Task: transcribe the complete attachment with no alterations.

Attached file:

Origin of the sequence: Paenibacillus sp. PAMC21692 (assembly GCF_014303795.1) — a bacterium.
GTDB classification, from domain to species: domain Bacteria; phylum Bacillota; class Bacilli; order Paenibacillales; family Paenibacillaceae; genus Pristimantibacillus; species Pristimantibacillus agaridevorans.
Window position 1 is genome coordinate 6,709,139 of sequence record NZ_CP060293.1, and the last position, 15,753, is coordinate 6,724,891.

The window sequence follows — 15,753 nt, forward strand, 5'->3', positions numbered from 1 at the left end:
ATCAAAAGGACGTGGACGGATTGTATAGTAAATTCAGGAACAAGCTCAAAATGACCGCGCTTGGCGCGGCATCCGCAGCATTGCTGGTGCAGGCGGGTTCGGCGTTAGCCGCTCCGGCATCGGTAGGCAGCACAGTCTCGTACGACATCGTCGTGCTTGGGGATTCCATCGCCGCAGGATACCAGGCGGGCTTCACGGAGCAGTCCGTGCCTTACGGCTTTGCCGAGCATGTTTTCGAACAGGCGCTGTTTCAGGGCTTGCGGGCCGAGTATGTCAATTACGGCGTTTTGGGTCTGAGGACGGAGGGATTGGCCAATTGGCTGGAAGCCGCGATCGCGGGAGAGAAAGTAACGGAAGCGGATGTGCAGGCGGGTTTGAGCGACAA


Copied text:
Origin of the sequence: Paenibacillus sp. PAMC21692 (assembly GCF_014303795.1) — a bacterium.
GTDB classification, from domain to species: domain Bacteria; phylum Bacillota; class Bacilli; order Paenibacillales; family Paenibacillaceae; genus Pristimantibacillus; species Pristimantibacillus agaridevorans.
Window position 1 is genome coordinate 6,709,139 of sequence record NZ_CP060293.1, and the last position, 15,753, is coordinate 6,724,891.

The window sequence follows — 15,753 nt, forward strand, 5'->3', positions numbered from 1 at the left end:
ATCAAAAGGACGTGGACGGATTGTATAGTAAATTCAGGAACAAGCTCAAAATGACCGCGCTTGGCGCGGCATCCGCAGCATTGCTGGTGCAGGCGGGTTCGGCGTTAGCCGCTCCGGCATCGGTAGGCAGCACAGTCTCGTACGACATCGTCGTGCTTGGGGATTCCATCGCCGCAGGATACCAGGCGGGCTTCACGGAGCAGTCCGTGCCTTACGGCTTTGCCGAGCATGTTTTCGAACAGGCGCTGTTTCAGGGCTTGCGGGCCGAGTATGTCAATTACGGCGTTTTGGGTCTGAGGACGGAGGGATTGGCCAATTGGCTGGAAGCCGCGATCGCGGGAGAGAAAGTAACGGAAGCGGATGTGCAGGCGGGTTTGAGCGACAA